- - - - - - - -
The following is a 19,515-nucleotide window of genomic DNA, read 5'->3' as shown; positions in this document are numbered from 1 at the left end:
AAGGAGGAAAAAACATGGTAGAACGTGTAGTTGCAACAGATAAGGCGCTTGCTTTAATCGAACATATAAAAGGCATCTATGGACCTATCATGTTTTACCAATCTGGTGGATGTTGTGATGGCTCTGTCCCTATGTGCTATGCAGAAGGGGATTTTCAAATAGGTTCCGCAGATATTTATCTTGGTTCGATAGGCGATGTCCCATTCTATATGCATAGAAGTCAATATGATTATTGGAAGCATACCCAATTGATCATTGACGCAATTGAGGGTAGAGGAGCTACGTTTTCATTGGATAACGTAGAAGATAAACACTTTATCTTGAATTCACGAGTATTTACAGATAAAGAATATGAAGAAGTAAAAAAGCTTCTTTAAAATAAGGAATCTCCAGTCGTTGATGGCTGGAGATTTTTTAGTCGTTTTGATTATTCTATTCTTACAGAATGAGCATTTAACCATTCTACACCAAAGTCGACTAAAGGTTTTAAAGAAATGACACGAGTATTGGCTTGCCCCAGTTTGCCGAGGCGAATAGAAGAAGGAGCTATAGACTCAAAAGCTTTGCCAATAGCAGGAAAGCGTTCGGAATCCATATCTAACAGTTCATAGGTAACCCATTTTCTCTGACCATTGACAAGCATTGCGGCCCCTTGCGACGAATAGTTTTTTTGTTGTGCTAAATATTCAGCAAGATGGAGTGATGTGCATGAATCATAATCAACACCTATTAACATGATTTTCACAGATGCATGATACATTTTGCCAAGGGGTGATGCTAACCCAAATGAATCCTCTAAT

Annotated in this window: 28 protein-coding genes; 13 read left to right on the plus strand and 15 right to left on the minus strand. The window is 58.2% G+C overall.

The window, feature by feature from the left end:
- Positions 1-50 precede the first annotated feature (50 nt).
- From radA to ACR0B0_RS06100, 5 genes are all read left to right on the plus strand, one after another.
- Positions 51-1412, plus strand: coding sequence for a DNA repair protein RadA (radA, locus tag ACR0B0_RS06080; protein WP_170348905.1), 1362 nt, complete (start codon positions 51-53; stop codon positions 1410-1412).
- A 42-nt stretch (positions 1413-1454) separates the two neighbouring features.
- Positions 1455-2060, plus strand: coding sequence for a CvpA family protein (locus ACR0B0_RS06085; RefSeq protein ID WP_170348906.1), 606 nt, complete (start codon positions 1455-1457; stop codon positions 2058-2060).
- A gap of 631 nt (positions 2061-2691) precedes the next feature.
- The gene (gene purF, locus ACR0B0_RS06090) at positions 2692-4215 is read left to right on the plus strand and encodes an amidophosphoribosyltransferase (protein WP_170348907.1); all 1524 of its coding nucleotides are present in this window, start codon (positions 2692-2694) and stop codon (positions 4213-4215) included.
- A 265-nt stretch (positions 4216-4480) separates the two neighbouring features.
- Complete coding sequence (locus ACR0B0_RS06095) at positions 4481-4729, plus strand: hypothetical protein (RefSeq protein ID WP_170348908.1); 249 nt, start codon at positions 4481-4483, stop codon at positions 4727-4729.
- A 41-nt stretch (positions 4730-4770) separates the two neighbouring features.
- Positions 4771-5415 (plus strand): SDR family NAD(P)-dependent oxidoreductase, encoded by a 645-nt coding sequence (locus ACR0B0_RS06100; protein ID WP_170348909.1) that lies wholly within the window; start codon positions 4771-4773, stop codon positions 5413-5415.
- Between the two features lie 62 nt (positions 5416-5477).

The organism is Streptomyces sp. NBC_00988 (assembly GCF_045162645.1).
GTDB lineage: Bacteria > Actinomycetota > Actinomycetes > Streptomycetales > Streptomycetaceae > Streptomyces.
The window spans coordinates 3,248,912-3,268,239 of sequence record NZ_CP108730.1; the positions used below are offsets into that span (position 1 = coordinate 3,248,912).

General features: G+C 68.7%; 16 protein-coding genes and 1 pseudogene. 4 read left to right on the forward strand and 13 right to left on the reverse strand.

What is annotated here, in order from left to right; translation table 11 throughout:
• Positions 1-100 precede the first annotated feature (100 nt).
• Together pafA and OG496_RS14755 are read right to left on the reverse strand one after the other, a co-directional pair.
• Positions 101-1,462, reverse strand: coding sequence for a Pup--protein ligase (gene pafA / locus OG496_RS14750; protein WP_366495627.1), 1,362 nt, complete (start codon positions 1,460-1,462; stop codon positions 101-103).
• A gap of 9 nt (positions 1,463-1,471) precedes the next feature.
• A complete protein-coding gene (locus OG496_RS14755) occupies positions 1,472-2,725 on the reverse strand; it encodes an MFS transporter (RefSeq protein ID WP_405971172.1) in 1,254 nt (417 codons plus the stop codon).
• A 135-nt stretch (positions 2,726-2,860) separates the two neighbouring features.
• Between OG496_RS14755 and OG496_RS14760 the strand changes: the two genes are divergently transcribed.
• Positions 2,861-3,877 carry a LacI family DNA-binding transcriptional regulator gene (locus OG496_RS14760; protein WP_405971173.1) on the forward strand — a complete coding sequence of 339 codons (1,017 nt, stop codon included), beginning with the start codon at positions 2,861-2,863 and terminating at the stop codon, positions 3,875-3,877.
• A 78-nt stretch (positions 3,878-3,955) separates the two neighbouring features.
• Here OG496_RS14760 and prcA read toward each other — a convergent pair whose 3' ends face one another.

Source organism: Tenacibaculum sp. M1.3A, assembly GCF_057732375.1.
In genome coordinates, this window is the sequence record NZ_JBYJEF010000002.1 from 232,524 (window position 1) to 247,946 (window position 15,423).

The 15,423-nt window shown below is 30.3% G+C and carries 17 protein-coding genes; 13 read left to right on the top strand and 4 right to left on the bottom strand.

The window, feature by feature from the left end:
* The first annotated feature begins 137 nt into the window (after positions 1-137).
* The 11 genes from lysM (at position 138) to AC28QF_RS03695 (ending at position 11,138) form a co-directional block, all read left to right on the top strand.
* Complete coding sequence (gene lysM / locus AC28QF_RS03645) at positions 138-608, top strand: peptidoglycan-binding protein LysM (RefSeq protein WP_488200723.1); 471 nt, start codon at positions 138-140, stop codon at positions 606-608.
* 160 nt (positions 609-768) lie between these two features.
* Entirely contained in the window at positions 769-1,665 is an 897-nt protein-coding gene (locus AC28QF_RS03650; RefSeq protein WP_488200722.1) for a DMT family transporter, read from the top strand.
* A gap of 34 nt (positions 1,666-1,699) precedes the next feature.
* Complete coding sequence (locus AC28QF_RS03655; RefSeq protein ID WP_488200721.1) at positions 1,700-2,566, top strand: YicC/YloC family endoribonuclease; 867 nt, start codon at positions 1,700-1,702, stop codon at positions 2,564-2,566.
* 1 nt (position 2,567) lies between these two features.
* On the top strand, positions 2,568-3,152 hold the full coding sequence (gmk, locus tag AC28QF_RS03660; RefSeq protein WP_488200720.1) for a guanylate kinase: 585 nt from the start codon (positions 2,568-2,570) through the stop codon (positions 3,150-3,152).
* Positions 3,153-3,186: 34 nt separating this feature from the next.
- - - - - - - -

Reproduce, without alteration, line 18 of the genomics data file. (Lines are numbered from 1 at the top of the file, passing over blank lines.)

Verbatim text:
GTDB lineage: Bacteria > Actinomycetota > Actinomycetes > Streptomycetales > Streptomycetaceae > Streptomyces.